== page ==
July 3, 2022

DS Duke

Global Business In World

TSX Finds Upward Momentum by Wednesday Close

4 min read
Equities in Toronto pulled out of the dungeon in which they’d spent much of the...

Equities in Toronto pulled out of the dungeon in which they’d spent much of the day, and strode toward Wednesday’s finish solidly in the green, mostly on the strength of utility and health-care stocks.

The S&P/TSX Composite surged 120.59 points to close the midweek session to 20,769.16.

The Canadian dollar jumped 0.17 cents at 77.89 cents U.S.

WELL Health climbed 14 cents, or 2.9%, to $5.02, while Bausch Health Companies jumped 87 cents, or 2.8%, to $32.34.

In the tech sector, HUT 8 Mining acquired 62 cents, or 5.9%, to $11.05, while BlackBerry took on 40 cents, or 3.6%, to $11.46.

In utilities, ATCO Ltd. gained $1.02, or 2.5%, to $42.65, while Hydro One moved ahead 68 cents, or 2.2%, to $32.18.

Gold and other resource stocks were a different matter, however, with NovaGold sagging 34 cents, or 3.9%, to $8.49, while New Gold dropping nine cents, or 5.1%, to $1.68.

Turquoise Hill Resources took it squarely on the chin, $1.59, or 7.6%, to $19.21, while Lundin Mining lost 34 cents, or 3.1%, to $10.56.

Communication stocks also took a hit, with Corus Entertainment off six cents, or 1.3%, to $4.45, while Rogers down 92 cents, or 1.6%, to $57.09.

On the economic beat, Statistics Canada reported that Canada’s annual inflation rate remained at 4.7% in November, an 18-year high, amid the continued impact of supply chain disruptions.

As well, the agency reported manufacturing sales rose 4.3% in October, on higher sales of motor vehicles and motor vehicle parts. Excluding these two industries, manufacturing sales increased 1.7%.

Canada Mortgage and Housing Corporation reported Wednesday that housing starts rose to 301,279 units in November, beating analyst expectations of 234,300 starts, and up from a revised 238,366 units in October.

Finally, national home sales rose 0.6% on a month-over-month basis in November, according to the Canadian Real Estate Association.

CBC News is reporting Canada is expected to toughen restrictions on international travel with new measures to be announced on Wednesday as it looks to limit the spread of the Omicron coronavirus variant.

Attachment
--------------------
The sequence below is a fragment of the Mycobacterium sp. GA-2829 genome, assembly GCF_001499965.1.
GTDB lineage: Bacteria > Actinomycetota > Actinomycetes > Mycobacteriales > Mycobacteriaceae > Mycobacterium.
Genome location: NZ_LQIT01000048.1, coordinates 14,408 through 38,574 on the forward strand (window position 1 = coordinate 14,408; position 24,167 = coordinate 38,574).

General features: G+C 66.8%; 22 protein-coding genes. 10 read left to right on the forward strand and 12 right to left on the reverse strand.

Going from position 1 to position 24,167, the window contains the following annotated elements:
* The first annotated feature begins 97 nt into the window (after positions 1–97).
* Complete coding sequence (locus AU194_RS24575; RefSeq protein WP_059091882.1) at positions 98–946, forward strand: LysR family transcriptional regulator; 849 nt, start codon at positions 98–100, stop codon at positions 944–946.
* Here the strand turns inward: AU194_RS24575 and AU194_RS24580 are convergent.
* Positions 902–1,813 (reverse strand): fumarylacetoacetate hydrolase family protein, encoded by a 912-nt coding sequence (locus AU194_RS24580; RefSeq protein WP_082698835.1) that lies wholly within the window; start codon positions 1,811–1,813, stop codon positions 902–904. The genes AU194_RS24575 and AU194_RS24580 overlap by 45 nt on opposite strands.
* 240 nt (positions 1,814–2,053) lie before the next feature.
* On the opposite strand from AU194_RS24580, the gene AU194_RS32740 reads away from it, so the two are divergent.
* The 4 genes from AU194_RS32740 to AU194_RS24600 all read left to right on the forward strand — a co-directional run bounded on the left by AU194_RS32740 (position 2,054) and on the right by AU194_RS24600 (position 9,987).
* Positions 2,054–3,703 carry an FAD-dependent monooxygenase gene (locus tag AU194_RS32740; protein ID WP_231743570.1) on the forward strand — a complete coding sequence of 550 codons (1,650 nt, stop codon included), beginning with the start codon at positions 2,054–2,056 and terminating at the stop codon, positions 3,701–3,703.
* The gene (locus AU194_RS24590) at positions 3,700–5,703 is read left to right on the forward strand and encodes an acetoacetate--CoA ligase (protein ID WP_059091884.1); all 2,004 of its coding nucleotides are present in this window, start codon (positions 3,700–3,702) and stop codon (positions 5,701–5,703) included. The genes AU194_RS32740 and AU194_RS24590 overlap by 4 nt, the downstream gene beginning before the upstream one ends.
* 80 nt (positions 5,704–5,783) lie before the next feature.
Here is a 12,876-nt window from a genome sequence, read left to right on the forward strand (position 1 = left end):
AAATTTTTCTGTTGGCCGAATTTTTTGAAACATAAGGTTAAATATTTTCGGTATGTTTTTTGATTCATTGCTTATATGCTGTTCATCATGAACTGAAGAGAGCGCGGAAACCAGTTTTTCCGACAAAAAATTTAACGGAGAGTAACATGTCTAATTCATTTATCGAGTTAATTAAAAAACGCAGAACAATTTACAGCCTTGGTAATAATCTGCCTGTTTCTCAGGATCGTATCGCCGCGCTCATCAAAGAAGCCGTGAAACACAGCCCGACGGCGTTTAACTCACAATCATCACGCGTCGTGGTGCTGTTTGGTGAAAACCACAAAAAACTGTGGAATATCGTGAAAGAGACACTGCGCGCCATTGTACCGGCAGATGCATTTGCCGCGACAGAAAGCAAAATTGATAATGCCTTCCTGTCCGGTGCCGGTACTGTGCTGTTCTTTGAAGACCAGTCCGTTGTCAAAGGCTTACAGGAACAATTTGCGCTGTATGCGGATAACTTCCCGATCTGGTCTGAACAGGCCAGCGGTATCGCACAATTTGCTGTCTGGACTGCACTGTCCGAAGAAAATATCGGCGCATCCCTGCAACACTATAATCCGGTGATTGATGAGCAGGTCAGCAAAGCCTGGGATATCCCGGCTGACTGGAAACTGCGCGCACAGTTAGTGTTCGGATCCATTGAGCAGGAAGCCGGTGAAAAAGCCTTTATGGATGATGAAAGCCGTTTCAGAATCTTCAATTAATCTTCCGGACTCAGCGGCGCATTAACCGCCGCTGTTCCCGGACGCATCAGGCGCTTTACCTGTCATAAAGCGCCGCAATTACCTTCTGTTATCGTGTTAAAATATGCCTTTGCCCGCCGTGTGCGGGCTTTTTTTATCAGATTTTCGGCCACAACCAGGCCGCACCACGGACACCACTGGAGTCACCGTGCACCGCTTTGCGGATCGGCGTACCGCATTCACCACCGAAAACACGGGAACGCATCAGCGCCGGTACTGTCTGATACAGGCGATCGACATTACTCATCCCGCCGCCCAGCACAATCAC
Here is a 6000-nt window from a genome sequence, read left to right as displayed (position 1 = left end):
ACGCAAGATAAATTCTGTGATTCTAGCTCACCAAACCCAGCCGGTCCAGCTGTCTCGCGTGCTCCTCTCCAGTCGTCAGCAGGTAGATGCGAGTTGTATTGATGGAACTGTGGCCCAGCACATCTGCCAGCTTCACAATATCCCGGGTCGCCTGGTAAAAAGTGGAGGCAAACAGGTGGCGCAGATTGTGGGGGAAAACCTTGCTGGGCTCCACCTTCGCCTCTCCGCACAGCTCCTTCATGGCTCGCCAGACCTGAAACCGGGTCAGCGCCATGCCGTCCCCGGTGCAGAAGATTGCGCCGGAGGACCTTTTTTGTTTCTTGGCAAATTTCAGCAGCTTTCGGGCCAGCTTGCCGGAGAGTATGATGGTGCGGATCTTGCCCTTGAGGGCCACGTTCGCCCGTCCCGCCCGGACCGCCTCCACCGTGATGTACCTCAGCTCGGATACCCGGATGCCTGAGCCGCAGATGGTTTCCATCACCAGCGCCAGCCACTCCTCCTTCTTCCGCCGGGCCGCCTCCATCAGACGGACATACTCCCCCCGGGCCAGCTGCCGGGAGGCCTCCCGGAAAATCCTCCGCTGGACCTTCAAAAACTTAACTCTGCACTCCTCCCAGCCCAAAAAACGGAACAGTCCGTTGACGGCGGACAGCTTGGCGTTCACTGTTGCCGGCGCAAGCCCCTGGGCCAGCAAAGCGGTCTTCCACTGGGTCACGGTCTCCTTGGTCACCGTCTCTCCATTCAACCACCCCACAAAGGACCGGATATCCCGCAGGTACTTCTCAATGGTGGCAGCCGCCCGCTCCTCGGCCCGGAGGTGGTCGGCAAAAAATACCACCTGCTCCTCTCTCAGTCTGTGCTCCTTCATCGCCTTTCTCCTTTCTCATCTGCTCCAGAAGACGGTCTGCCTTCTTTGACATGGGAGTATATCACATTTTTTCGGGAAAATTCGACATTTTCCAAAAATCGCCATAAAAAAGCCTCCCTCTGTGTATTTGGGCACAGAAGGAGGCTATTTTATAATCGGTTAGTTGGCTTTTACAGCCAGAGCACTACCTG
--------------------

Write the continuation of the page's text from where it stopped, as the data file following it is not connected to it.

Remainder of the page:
Canada on Tuesday cut its deficit forecast for this fiscal year and pledged new funds to fight the Omicron coronavirus variant, while spending promised in this year’s election campaign would likely be put in a full budget early next year.

ON BAYSTREET

The TSX Venture Exchange gained 1.65 points to 879.31

Eight of the 12 TSX subgroups were higher on the day, with health-care haler 1.7%, information technology stronger 1.3%, and utilities better by 1%.

The four laggards were weighed most by gold, down 1.3%, materials sinking 0.4%, and communications off 0.3%.

ON WALLSTREET

U.S. stocks cut their losses and moved higher on Wednesday as the market got past one of the big uncertainties heading into year-end. The Federal Reserve signaled a more aggressive unwinding of its monthly bond buying, as expected by the market, and forecast multiple rate hikes on the way next year.

The Dow Jones Industrials climbed 383.25 points, or 1.1%, to glide to the finish at 35,927.43,

The S&P 500 index grabbed 75.76 points, or 1.6%, to 4,709.85.

The NASDAQ raced higher 327.94 points, or 2.2%, at 15,565.58.

Shares of Apple rose nearly 3%, lifting the market averages and continuing the stock’s recent momentum. Other Big Tech stocks like Microsoft and Netflix also moved higher. Wednesday’s moves marked a reversal from earlier this week, when the NASDAQ underperformed on Monday and Tuesday.

Defensive plays also performed well, with health care stocks such as UnitedHealt, up 3.1% and Amgen rising 2.6%.

Big banks, however, were lower even after the Fed signaled multiple rate hikes are on the way.

JPMorgan and Bank of America shares were lower. Some regional bank stocks, including Comerica, saw modest gains.

The Fed announced on Wednesday that it would wind down its asset purchases, a process known as tapering, at a faster pace amid a continued rise in inflation. The Fed will be buying $60 billion per month of bonds starting in January, down from December’s rate of $90 million, and said that it will likely continue that trajectory in the months ahead.

The move comes as the central bank is grappling with the highest inflation level in nearly four decades. The Fed was widely expected to accelerate its taper this month.

This sets the stage for a dramatic policy shift that will clear the way for a first interest rate hike next year. The central bank signaled on Wednesday that its members see three hikes in 2022.

JPMorgan and Bank of America shares were lower. Some regional bank stocks, including Comerica, saw modest gains.

Meanwhile, shares of Apple rose more than 2%, lifting the market averages and continuing the stock’s recent momentum. Other Big Tech stocks like Microsoft and Netflix rose after sliding on Tuesday.

Defensive plays also performed well, with health care stocks such as UnitedHealth and Amgen also rose more than 2%.

Retail sales for November came in worse than expected, rising 0.3% month-over-month. Economists surveyed by Dow Jones were looking for a 0.8% month.

Prices for 10-year Treasurys sagged, raising yields to 1.46% from Tuesday’s 1.44%. Treasury prices and yields move in opposite directions.

Oil prices regained 84 cents to $71.57 U.S. a barrel.

Gold prices recovered $6.30 to $1,778.60 U.S. an ounce.

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